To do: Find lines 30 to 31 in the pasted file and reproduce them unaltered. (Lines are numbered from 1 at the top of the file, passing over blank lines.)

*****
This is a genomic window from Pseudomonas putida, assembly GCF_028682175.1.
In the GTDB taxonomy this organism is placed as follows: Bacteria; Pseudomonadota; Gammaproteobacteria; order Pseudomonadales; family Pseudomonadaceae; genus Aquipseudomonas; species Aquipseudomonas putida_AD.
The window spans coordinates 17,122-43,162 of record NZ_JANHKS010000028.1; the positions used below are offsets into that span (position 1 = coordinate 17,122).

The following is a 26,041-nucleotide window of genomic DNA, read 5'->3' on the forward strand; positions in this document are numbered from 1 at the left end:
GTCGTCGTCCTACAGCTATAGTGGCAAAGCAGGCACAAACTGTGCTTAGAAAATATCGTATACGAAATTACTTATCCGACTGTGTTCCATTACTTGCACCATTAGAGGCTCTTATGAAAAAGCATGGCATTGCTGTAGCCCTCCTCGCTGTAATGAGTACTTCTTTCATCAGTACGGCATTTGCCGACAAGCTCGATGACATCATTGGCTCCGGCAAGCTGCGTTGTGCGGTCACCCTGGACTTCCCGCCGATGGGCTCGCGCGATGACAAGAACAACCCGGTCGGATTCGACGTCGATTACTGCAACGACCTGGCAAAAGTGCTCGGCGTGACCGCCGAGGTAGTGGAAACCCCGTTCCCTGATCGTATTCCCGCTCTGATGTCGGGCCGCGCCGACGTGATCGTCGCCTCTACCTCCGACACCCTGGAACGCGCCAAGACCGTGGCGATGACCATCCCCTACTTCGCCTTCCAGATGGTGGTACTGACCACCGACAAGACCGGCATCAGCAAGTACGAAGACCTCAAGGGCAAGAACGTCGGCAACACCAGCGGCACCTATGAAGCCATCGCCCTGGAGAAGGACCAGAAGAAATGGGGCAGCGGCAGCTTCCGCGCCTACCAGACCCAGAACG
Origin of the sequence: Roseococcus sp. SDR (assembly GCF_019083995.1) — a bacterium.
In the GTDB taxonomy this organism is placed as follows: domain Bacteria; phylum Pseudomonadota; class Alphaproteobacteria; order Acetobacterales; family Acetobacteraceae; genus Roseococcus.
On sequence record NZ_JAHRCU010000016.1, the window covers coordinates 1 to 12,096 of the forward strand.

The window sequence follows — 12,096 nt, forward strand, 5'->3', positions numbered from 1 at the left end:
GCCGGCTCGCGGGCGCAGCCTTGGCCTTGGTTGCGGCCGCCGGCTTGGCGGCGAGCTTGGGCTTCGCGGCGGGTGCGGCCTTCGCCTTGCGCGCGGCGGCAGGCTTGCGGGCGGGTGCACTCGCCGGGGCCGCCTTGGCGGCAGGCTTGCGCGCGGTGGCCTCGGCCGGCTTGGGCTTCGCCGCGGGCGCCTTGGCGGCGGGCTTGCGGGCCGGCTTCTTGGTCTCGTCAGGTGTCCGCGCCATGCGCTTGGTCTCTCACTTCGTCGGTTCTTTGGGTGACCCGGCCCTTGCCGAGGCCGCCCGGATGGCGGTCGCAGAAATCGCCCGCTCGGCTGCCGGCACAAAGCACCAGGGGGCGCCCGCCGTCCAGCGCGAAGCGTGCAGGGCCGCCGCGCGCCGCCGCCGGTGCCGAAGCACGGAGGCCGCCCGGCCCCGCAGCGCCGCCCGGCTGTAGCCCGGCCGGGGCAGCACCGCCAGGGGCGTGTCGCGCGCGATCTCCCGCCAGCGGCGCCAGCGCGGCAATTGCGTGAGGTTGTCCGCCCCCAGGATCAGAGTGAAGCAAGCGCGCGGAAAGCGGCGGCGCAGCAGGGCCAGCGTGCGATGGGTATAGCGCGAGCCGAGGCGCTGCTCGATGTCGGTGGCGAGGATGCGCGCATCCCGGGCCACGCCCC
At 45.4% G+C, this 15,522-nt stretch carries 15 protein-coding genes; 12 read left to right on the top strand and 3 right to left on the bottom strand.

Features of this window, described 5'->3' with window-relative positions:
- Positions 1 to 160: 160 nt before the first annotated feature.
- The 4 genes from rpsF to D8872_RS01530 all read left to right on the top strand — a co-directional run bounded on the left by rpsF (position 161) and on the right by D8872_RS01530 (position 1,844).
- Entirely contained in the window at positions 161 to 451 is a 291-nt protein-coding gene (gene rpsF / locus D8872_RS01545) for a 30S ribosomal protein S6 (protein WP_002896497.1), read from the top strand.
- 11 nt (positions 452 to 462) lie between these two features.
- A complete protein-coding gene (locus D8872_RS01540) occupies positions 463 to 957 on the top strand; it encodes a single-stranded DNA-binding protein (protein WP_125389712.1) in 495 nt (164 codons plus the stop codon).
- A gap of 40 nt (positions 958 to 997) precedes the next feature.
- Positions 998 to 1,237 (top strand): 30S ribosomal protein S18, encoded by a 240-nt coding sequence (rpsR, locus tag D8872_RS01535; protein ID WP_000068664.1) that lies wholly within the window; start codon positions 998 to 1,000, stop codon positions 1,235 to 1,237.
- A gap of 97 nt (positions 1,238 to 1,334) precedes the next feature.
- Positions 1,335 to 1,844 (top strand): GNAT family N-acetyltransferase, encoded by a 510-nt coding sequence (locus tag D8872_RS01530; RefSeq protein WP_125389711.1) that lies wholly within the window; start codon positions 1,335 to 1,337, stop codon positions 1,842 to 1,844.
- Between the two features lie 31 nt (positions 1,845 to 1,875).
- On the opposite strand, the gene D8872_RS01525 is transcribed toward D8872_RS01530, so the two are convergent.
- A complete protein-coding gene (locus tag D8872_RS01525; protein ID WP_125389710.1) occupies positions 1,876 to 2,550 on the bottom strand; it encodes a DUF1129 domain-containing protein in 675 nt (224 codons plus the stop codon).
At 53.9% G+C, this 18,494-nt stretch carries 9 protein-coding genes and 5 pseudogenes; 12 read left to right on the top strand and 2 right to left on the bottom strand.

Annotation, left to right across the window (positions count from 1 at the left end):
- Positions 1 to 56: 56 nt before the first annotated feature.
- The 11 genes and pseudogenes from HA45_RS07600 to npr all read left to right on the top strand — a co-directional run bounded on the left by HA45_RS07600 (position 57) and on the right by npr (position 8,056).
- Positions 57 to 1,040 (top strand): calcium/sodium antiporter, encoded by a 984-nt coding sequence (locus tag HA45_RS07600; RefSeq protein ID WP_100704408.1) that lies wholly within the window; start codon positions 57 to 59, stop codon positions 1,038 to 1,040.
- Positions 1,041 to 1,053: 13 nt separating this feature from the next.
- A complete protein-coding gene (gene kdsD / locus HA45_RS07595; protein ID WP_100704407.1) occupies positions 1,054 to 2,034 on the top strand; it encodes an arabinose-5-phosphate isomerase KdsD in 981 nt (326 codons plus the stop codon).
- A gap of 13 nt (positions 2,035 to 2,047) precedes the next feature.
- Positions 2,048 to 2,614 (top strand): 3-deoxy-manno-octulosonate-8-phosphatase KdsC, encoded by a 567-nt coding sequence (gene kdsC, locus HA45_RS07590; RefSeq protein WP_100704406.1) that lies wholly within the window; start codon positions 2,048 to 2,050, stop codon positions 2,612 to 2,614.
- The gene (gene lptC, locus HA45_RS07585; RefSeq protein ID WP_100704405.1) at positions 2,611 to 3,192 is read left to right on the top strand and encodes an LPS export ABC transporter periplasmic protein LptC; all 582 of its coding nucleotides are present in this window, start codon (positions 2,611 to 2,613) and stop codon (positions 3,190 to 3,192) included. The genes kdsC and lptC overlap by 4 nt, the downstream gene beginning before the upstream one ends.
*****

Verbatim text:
- Positions 1,041 to 1,053: 13 nt separating this feature from the next.
- A complete protein-coding gene (gene kdsD / locus HA45_RS07595; protein ID WP_100704407.1) occupies positions 1,054 to 2,034 on the top strand; it encodes an arabinose-5-phosphate isomerase KdsD in 981 nt (326 codons plus the stop codon).